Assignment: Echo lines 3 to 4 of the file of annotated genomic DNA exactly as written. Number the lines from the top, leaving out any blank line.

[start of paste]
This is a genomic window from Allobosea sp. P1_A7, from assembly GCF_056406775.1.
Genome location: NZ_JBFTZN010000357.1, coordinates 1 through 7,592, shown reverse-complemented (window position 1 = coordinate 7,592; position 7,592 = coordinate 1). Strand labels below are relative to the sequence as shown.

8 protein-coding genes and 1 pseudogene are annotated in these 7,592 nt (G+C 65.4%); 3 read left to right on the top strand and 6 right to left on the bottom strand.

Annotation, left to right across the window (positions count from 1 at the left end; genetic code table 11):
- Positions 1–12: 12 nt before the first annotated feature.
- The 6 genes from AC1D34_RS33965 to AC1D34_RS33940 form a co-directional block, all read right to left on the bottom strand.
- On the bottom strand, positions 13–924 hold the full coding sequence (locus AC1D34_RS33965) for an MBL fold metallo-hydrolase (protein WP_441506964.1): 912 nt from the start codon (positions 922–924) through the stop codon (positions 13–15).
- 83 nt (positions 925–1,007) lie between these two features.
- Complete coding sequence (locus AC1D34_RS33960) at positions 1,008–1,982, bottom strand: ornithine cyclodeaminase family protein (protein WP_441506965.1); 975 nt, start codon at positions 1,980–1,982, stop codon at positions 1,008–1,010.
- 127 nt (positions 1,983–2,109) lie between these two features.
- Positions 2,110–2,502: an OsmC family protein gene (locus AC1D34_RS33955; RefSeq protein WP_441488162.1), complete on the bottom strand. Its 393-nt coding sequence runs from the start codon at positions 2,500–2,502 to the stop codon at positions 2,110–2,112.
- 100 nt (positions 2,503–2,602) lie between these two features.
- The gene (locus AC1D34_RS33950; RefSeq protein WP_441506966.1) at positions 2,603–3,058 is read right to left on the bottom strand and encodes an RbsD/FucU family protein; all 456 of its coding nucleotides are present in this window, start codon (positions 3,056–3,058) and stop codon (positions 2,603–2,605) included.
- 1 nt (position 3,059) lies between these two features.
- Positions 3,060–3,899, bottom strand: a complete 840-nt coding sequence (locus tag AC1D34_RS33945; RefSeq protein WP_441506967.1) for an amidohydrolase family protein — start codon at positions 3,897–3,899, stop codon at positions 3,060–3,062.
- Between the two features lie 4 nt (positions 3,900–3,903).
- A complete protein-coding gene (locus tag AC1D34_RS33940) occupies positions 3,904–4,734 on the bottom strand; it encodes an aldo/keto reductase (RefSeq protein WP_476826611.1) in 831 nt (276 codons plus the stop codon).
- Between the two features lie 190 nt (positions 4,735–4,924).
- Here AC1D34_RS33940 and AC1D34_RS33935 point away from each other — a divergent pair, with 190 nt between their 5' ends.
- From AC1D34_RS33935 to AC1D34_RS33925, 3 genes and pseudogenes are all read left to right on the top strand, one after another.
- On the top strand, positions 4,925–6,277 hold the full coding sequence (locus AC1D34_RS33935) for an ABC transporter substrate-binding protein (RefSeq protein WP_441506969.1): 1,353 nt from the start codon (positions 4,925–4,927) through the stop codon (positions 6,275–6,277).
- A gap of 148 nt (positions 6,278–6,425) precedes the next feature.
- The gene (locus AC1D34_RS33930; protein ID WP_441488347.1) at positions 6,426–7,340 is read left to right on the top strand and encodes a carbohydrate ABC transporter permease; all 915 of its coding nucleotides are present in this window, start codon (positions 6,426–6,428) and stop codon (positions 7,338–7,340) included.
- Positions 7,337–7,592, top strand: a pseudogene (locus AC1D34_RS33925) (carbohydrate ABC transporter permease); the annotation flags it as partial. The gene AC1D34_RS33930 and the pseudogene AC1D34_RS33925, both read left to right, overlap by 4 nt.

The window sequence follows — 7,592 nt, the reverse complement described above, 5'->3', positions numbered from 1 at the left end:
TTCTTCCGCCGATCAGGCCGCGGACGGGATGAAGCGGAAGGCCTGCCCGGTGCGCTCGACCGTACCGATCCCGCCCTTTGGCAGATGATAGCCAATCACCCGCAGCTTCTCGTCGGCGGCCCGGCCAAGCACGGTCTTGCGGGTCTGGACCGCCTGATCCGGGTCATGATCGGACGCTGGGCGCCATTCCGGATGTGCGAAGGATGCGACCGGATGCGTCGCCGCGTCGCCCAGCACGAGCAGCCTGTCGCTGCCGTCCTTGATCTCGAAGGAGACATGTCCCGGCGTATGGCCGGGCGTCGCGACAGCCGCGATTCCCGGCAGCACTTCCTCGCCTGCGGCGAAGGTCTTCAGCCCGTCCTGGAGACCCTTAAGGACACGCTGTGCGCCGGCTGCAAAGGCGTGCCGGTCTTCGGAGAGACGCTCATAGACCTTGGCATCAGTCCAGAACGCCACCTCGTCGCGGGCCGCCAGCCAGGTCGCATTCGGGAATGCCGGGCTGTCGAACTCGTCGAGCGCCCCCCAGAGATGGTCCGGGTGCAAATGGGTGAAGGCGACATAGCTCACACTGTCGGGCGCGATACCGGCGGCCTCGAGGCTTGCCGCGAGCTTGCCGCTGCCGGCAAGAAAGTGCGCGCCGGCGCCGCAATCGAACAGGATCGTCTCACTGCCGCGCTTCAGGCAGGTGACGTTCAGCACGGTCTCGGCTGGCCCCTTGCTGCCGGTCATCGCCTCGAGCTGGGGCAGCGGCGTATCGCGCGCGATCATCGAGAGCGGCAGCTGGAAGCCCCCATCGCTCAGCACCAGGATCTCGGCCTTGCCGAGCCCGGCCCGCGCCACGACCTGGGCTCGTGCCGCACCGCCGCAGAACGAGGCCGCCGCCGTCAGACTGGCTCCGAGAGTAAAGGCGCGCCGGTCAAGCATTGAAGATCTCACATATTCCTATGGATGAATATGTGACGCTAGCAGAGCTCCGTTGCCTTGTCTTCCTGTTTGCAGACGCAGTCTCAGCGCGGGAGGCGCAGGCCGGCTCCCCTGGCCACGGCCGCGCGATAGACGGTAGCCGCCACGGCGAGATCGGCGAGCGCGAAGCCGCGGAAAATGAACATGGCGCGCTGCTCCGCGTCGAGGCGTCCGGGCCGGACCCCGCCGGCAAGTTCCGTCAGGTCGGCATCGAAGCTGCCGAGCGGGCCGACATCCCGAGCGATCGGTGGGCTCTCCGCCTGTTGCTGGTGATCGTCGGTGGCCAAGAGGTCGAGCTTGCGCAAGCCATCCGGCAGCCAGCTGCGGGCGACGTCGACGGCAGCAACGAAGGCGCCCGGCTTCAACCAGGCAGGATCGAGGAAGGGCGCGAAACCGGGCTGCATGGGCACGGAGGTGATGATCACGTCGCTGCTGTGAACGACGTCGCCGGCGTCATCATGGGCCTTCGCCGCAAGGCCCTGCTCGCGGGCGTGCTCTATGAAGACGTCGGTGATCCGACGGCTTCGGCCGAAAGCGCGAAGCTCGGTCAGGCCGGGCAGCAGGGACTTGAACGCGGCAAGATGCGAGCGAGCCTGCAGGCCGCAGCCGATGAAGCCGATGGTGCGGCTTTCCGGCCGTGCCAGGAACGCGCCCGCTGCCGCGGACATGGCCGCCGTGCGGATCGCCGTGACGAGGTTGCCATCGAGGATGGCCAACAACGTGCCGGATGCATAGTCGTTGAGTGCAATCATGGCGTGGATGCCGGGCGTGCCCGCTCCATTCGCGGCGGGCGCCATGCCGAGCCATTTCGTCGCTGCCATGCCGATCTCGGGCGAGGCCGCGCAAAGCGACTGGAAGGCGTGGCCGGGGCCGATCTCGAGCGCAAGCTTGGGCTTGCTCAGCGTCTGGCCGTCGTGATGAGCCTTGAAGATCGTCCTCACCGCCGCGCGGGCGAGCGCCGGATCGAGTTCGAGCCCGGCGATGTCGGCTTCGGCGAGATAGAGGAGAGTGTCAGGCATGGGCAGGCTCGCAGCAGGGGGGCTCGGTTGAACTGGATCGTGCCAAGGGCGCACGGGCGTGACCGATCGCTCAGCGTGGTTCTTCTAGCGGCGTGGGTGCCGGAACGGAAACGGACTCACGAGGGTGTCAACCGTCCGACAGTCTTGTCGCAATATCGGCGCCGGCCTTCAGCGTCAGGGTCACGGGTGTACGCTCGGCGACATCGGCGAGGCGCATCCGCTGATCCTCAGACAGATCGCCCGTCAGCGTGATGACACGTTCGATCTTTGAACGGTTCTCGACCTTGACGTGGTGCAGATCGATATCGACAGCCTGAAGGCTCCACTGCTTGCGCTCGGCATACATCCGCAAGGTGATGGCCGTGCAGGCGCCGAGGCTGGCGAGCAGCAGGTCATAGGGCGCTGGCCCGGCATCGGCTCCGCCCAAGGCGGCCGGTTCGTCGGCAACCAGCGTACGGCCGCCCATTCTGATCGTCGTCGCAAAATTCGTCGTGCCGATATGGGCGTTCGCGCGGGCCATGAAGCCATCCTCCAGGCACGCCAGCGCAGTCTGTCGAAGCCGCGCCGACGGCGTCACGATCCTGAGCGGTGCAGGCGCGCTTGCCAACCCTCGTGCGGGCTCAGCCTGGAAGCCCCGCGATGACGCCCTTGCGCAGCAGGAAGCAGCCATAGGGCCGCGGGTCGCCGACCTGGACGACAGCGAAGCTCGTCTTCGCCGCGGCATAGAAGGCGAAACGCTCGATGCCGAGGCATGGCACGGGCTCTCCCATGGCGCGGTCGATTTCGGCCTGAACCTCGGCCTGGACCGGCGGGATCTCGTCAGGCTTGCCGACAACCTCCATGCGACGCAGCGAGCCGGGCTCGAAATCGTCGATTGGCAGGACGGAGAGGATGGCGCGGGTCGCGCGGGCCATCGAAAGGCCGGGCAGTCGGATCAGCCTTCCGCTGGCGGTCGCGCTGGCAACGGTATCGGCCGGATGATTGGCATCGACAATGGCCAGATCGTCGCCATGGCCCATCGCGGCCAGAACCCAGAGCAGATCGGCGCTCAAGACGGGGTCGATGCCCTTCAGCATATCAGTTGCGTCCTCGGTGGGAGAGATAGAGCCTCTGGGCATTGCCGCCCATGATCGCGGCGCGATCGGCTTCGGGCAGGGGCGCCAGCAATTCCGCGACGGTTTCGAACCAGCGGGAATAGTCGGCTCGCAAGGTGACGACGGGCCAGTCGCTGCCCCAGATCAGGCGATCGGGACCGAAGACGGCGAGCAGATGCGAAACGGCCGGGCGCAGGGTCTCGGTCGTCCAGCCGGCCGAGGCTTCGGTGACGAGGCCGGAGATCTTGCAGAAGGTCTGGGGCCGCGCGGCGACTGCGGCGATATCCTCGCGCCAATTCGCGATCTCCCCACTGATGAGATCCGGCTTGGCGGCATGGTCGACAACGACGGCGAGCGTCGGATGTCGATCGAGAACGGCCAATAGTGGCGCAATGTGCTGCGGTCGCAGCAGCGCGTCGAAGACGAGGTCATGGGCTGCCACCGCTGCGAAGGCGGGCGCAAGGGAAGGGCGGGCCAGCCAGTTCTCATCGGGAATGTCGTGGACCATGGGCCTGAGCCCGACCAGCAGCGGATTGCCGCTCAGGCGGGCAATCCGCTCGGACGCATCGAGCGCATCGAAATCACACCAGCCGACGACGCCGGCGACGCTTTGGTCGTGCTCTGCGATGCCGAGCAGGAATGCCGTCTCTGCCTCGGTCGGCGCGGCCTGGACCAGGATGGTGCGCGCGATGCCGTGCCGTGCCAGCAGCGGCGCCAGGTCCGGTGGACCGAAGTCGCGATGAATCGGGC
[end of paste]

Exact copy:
8 protein-coding genes and 1 pseudogene are annotated in these 7,592 nt (G+C 65.4%); 3 read left to right on the top strand and 6 right to left on the bottom strand.

Annotation, left to right across the window (positions count from 1 at the left end; genetic code table 11):